Centrifugal clutch pressure, or ‘counterweights,’ can be a tremendous aid to achieving the optimum clutch combination for high power drag racing applications. In racing situations, some ‘slip’ is required on the initial launch, and the clutch needs to be progressively locked up as the car accelerates down the track. But is it effective in a streetcar application?
First, we need to understand the method for increased holding power in a clutch. This can be done three ways – additional static or clamp pressure, increased coefficient friction clutch disc materials (with higher heat and holding capacities), or using centrifugal pressure.
The first two methods – increased clamp load and more aggressive friction material, are constant. If you have this increase in holding capacity, it doesn’t matter if the engine is turned off or spinning 7000 RPM.
Centrifugal pressure, on the other hand, is dependent on engine RPM. So if you look at a graph on centrifugal pressure, the curve starts off very shallow at around 5500 RPM. Then, as the engine RPM increases, this increase in pressure goes up by the square of the engine RPM. Around 7500 RPM, the curve would be roughly 45 degrees upward, and at about 9000 RPM the curve is shooting virtually straight up.
Herein lies the problem with centrifugal pressure in a street application – most street engines make the bulk of their torque at RPMs much lower than 7000, some as low as 2500!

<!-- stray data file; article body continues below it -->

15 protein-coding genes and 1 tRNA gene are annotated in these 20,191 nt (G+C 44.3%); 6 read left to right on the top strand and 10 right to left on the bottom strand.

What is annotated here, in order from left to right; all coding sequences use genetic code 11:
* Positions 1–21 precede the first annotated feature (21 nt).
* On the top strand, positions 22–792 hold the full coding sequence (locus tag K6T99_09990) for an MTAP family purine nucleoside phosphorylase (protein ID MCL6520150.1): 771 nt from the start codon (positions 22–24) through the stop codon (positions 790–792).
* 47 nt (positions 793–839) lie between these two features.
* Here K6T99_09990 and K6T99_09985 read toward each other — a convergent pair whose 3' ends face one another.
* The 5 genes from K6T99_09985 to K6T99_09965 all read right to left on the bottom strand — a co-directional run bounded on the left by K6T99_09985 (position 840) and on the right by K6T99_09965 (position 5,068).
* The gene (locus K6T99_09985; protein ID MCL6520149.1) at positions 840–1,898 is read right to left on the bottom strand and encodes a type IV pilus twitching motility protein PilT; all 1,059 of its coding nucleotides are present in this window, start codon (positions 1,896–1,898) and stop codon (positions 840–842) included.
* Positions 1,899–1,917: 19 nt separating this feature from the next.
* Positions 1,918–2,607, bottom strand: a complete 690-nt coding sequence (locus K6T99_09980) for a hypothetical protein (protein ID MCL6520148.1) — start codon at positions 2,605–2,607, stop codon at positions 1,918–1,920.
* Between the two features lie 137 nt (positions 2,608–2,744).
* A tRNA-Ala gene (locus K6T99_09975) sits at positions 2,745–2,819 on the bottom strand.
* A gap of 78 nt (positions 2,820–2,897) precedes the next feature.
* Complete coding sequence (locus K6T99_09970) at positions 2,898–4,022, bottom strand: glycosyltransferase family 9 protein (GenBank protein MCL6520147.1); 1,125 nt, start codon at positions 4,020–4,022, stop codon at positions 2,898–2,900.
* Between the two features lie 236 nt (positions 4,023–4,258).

Centrifugal pressure cannot address this high torque in a low RPM situation. The only way to handle it is with a higher clamp load, more aggressive friction material, or a combination of these two.
If you look at a pressure chart for a RAM 11 inch diaphragm pressure plate like those found in an Musclecar, HDX, Powergrip, or Powergrip HD set, and compare it to the pressure curve of an aftermarket centrifugally assisted pressure plate, the centrifugal plate application will have to operate up to 9000 RPM to reach the equivalent holding capacity of the RAM pressure plate.
How many street engines are going to see this kind of use?
A fourth method of increasing holding capacity has emerged in the last ten years – the street dual-disc clutch. The beauty of these clutches, such as the RAM Concept 10.5, is that you can have your cake and eat it too – a high capacity clutch system that does not require extreme static pressure or too aggressive of friction materials to achieve the same holding power.
What is the takeaway?
Be knowledgeable about your application and what you expect from your clutch system, and don’t fall for sales hype for your street or street/strip vehicle’s clutch system.